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Prospectus.com assists with all aspects of private placement and public placement offerings. A common business practice for those issuing private securities – and the mandatory rule that public companies must comply with – is the application and registration of a securities identification number, which can vary from country to country. Also referred to as securities reference codes, the application use of these securities identifiers is multi-purposed. Securities identifiers issued by various industry agencies and utilities attest to the integrity of the security insofar as regulatory compliance, as a marking code when transacting the instrument for trade and trade settlement purposes and within global securities market databases.
The most popular securities identifier worldwide is the “ISIN” code (international securities identification number). This code is mainly used outside of the United States, while in the U.S. the most common identifier for stocks or bonds is the “CUSIP” (Committee on Uniform Security Identification Procedures). In the United Kingdom, the “SEDOL” (Stock Exchange Daily Official List) is most common. There are scores of securities identification numbers (aka reference data) utilized worldwide which are mainly for clearing and settlement purposes and general securities identification. Our team can assist with your securities identification needs and help apply and register the following, among others:
Valor or Valoraen Code
A VALOR number is for Swiss based companies or companies wishing to list in Switzerland. This is a numeric identifier that has no data implanted in the numbers (unlike ISINs or CUSIPs etc.).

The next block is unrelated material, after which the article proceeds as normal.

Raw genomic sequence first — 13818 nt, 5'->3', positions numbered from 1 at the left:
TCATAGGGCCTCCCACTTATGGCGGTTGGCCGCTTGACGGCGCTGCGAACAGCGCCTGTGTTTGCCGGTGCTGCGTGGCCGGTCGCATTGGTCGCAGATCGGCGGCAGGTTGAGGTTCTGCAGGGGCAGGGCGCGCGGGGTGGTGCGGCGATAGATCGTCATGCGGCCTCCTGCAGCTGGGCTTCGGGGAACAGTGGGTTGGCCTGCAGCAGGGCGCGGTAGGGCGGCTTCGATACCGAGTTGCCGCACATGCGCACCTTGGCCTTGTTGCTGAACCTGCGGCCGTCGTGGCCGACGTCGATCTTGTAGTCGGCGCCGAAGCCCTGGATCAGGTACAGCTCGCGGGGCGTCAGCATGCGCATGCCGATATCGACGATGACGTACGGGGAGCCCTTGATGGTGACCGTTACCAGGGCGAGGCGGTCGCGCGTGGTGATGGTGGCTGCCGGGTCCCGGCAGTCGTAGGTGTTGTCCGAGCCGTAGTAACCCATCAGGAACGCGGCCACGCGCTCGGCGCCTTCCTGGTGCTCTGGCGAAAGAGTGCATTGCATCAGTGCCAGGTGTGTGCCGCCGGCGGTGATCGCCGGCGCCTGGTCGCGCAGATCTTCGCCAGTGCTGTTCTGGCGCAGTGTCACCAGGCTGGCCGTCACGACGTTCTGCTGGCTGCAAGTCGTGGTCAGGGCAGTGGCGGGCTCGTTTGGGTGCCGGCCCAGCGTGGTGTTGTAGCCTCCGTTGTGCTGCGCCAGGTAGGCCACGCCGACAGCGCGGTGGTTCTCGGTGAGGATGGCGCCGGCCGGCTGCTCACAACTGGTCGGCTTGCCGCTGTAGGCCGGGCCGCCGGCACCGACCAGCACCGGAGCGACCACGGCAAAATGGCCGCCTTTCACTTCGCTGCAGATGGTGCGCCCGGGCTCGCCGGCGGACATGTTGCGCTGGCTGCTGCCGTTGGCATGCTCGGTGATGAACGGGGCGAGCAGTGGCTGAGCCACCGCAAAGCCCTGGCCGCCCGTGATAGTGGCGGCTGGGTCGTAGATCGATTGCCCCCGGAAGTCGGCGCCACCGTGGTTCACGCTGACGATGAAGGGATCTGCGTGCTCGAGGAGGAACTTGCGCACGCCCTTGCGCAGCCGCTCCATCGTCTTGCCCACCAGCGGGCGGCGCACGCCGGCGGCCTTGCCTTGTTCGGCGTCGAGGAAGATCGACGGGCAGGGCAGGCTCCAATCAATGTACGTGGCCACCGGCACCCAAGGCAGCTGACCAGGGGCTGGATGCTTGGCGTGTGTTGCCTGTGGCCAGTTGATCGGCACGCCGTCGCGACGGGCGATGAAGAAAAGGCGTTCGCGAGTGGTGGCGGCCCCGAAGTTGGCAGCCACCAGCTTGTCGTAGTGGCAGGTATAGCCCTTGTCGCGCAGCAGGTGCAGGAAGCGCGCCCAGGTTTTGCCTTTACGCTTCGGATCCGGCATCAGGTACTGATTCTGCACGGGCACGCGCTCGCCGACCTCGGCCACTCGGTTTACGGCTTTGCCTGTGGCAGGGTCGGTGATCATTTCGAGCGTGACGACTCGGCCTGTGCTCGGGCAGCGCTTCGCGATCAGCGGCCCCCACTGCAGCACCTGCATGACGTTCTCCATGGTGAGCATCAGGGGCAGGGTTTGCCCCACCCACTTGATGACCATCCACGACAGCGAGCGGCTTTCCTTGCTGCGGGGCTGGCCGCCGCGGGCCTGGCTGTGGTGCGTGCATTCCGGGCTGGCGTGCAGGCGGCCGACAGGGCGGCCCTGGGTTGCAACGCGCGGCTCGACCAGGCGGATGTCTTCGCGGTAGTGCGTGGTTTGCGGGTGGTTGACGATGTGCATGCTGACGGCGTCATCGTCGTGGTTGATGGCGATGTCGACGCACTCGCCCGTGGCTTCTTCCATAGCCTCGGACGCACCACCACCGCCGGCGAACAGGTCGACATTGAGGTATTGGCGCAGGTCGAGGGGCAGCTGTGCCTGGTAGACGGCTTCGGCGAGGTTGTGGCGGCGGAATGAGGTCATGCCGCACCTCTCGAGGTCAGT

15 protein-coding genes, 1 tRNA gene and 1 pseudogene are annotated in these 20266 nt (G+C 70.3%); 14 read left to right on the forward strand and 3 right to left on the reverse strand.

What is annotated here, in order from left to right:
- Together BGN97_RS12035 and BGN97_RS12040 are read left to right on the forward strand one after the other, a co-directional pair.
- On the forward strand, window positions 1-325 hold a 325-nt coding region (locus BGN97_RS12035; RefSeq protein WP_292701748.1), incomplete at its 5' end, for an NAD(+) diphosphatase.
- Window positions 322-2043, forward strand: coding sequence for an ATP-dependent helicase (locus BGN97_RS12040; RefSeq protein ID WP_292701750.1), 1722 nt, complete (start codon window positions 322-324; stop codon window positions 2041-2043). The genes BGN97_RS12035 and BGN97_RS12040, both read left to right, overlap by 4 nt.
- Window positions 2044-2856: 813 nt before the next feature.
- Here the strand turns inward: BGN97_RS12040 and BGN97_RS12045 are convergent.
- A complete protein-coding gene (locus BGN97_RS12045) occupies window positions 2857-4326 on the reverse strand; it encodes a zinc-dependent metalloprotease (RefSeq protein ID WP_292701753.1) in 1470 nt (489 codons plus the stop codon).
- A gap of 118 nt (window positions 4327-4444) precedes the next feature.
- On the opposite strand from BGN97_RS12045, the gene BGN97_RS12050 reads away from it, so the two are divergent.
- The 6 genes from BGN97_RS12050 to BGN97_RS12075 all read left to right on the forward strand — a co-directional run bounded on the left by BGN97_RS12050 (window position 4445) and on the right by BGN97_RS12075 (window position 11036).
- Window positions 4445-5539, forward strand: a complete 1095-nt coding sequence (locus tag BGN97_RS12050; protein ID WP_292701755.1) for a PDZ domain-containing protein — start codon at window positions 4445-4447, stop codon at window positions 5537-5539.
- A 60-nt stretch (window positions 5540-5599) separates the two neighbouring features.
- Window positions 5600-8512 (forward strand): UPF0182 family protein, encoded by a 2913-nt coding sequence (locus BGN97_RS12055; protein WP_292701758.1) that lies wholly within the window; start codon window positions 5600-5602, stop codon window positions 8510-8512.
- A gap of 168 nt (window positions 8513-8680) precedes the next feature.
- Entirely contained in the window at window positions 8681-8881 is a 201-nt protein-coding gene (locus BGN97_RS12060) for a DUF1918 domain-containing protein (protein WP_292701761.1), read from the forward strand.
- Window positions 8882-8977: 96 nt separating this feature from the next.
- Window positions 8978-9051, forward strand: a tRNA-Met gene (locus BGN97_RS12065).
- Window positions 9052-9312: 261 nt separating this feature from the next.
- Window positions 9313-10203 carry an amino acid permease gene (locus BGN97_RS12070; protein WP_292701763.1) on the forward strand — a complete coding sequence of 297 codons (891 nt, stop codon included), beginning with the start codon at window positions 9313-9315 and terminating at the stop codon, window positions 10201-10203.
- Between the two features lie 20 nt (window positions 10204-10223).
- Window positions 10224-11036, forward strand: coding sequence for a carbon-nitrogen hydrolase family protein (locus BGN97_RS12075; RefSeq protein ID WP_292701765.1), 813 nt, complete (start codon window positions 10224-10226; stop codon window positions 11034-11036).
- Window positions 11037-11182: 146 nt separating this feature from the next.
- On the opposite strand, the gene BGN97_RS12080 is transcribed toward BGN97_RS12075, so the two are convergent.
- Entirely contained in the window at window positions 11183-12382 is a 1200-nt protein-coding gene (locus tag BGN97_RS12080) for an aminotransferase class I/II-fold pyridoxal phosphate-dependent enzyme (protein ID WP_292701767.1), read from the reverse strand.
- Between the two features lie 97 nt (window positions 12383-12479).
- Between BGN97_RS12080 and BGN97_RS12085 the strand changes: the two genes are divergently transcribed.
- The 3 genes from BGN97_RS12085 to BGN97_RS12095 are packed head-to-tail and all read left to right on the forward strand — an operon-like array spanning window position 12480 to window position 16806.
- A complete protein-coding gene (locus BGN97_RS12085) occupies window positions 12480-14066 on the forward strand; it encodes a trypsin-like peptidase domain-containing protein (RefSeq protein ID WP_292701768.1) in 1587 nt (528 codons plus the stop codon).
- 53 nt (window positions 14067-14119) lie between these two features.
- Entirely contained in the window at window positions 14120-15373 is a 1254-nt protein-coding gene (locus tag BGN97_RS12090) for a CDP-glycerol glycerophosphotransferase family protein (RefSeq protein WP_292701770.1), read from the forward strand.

A WKN or Wertpapierkennnummer, (WKN, WPKN, WPK or simply Wert), is a six letter code that is mainly for German based companies or securities, or those listing in Germany proper. There are letters in the code that are omitted and there is no check digit or data imbedded inside the letters like an ISIN or CUSIP.
An APIR code is mainly for Australian companies or securities, or for those wishing to list their securities on an Australian exchange. APIR stands for Asia Pacific Investment Register. It has nine characters and, like the ISIN, is alphanumeric. Although APIR numbers are used primarily in Australia, they are also used in New Zealand, Ireland and, in some cases, the United States.
LEI – Legal Entity Identifier
An LEI, or Legal Entity Identifier, is both similar and dissimilar to the ISIN code. Both the ISIN and LEI are alphanumeric, but the ISIN is 12 characters while the LEI is 20 numbers and letters in length. The ISIN identifies the securities, such as stocks, bonds, warrants, etc., while the LEI’s prime identification purpose is to classify the company. Said another way, the ISIN is tasked to identify the securities at the securities level, while the legal entity identifier is tasked to identify the company or entity.
Also like the ISIN there is the NSIN or National Securities Identifying Number. The NSIN, like the ISIN, is also alphanumeric but like the CUSIP is 9 characters and not 12 like the ISIN code. The NSIN identifies fundable securities (it can be interchangeable with the same type of class or share). In some cases, the NSINs are used to identify the ISIN code number, itself.
FIGI code, introduced by securities market data firm Bloomberg LP and used within the Bloomberg LP global database terminal farm, stands for Financial Instrument Global Identifier, is similar to the ISIN number in that it is 12 characters long consisting of letters and numbers. All types of securities can utilize the FIGI codes, including those for stocks, bonds, futures, derivatives options and much more. Nearly 300 million FIGIs have been assigned since its inception. Currently there is momentum in the world financial industry for the growth of FIGIs.